I have Tiagra shifters from the last year they were 9 sp. They work with the two nested paddles like 105s also.
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Old 10-22-15, 10:21 AM
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Originally Posted by bmthom.gis
Nope, once Tiagra came to 10 sp, it worked just like 105 in terms of downshifting
Good to know. I put my old Chorus shifters on my son's bike, but he has real problems with the thumb paddle, so I have been thinking of looking for a Shimano mini-group. I thought I was limited to 105 and above.
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Old 10-22-15, 10:21 AM
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I'd rather go with the previous release of Ultegra or D-A.

NOS stuff is easy to find and it often costs less than new mid-level.

Quality components are worth more to me than an extra gear...
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Old 10-22-15, 10:33 AM
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Don't have any Tiagra experience, so I can't comment on whether or not I feel it's the sweet spot.

But I have decided I really like the 11 speed groups. My latest bike came with a full 5800 groupset (105). Before I bought the bike I didn't think that I would really notice much of a benefit with the 11 speed group. It didn't take much riding to convince me.

My other bikes (8 speed, 10 speed) seem to have gaps in the gearing where one gear is a little too easy but the next one down is a little too hard. My 11 speed group really doesn't have that problem. I love that there are more gear options available so I can really dial in the particular gear my legs are wanting for that speed/terrain/wind combination.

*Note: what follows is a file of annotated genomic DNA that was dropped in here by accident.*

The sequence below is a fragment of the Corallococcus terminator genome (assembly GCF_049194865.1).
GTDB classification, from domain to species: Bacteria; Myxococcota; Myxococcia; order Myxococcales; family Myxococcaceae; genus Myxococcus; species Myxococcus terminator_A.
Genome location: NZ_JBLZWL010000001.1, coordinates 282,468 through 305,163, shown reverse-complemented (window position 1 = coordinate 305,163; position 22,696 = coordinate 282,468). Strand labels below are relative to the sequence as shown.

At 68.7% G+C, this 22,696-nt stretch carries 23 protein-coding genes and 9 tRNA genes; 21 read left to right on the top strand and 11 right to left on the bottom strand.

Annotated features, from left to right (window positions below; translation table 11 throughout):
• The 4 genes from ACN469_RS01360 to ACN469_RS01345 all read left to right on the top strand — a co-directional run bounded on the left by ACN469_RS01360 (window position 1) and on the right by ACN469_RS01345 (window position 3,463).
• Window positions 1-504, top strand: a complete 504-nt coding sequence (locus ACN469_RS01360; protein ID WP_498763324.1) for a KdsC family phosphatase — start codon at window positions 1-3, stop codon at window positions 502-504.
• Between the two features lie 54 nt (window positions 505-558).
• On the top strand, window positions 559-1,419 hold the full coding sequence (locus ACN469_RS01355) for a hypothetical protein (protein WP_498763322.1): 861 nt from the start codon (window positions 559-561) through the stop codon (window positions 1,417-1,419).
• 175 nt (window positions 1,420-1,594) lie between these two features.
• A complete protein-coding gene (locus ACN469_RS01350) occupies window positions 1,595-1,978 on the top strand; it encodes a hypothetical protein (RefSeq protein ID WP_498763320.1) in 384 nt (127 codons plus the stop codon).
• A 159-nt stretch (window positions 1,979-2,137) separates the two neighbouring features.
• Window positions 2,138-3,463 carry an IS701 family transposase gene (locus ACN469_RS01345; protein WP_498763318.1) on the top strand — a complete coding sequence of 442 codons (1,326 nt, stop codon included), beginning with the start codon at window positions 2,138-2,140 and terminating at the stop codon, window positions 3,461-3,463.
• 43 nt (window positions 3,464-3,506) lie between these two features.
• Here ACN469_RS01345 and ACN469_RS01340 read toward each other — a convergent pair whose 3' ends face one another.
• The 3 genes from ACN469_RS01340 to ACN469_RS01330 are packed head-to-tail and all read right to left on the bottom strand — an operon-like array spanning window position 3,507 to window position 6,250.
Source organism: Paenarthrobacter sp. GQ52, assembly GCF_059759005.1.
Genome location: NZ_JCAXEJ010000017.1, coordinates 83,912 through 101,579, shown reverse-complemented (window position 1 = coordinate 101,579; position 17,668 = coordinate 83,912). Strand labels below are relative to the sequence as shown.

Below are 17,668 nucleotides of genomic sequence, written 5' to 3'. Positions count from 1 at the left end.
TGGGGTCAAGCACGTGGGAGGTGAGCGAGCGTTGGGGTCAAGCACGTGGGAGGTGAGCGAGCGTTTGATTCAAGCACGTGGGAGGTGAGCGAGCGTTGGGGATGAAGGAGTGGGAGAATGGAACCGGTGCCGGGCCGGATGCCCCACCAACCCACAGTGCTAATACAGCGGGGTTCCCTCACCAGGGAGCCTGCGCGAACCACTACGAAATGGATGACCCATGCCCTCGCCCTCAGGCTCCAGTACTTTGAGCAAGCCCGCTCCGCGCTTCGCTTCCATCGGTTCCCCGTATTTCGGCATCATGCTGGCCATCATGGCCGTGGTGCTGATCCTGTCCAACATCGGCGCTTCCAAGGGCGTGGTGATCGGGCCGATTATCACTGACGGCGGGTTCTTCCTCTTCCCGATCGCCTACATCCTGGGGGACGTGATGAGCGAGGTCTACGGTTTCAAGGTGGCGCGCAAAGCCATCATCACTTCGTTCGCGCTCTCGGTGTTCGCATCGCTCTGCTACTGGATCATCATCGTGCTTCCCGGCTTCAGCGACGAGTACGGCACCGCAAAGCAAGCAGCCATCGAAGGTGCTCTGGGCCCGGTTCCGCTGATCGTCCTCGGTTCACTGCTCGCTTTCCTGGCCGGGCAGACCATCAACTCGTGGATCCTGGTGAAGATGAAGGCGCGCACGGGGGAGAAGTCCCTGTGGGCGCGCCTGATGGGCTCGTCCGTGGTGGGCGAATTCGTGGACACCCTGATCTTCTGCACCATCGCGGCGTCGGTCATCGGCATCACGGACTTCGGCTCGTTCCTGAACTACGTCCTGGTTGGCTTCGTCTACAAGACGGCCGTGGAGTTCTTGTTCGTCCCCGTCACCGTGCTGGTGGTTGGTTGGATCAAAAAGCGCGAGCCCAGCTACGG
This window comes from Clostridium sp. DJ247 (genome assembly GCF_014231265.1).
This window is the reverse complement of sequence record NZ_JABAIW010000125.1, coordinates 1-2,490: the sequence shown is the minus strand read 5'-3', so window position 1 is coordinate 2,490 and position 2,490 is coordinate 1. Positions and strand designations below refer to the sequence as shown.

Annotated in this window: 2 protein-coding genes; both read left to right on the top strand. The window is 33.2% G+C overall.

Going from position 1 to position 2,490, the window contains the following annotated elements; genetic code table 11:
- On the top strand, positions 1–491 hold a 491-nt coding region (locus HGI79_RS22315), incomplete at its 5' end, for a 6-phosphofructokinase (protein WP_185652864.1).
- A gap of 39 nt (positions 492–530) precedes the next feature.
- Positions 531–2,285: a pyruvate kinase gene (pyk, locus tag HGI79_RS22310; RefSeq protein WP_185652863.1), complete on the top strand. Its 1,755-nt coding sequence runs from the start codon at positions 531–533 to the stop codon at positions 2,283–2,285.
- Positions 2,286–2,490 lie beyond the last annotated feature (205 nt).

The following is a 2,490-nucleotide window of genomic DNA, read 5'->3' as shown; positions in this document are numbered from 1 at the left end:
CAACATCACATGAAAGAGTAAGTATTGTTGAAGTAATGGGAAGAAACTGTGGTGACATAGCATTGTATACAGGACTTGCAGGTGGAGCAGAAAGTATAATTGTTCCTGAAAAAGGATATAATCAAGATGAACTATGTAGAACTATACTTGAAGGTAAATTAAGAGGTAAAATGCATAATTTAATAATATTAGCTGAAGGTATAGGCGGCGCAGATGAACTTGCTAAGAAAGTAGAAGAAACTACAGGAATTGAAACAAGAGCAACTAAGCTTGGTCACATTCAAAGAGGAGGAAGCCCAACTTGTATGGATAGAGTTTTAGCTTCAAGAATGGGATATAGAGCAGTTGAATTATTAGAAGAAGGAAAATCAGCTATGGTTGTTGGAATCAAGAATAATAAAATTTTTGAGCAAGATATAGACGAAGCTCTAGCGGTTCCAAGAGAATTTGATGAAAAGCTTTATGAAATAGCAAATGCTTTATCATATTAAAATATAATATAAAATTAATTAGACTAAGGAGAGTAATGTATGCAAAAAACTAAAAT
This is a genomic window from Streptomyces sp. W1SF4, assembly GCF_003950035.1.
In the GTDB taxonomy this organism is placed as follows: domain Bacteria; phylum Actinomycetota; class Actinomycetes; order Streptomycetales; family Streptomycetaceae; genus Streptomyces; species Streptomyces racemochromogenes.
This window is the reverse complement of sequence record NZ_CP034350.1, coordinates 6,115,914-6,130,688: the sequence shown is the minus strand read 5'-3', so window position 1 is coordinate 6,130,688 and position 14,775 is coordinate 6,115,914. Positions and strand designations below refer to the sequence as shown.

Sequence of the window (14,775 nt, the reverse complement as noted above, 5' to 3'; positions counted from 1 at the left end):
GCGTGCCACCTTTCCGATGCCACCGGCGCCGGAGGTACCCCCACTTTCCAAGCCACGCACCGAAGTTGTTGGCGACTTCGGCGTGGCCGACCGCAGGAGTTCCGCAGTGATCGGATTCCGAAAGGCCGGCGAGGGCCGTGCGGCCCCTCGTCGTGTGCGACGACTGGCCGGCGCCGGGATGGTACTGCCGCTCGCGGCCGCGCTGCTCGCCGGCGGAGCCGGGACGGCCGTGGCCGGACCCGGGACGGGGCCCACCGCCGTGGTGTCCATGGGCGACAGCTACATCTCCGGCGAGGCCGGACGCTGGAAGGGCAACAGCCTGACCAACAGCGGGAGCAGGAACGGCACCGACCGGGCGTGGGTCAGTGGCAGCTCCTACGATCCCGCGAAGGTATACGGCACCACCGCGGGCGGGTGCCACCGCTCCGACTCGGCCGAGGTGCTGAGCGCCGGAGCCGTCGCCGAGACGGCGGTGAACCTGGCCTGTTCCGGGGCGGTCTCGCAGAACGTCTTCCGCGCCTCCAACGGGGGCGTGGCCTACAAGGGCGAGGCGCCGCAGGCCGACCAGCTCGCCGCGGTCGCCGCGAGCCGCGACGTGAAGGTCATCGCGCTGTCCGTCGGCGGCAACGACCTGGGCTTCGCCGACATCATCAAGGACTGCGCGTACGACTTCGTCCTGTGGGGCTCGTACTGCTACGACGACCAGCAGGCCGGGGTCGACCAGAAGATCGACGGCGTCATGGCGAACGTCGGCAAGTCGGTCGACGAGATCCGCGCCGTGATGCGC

So consider me a convert.
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Old 10-22-15, 11:08 AM
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Originally Posted by ThermionicScott
Indeed, mid-level parts are the sweet spot. I recently went through a similar exercise comparing the RDs in my collection. Early-to-mid-90s stuff like RX100, 1056, and 6400 Tricolor. The RX100 is the heaviest, having a steel inner parallelogram plate and both cage plates. The 1056 has aluminum for the inner cage plate, and is about 35 grams lighter. The Tricolor has aluminum for both cage plates and parallelogram plates, saving another 25 grams on top of that.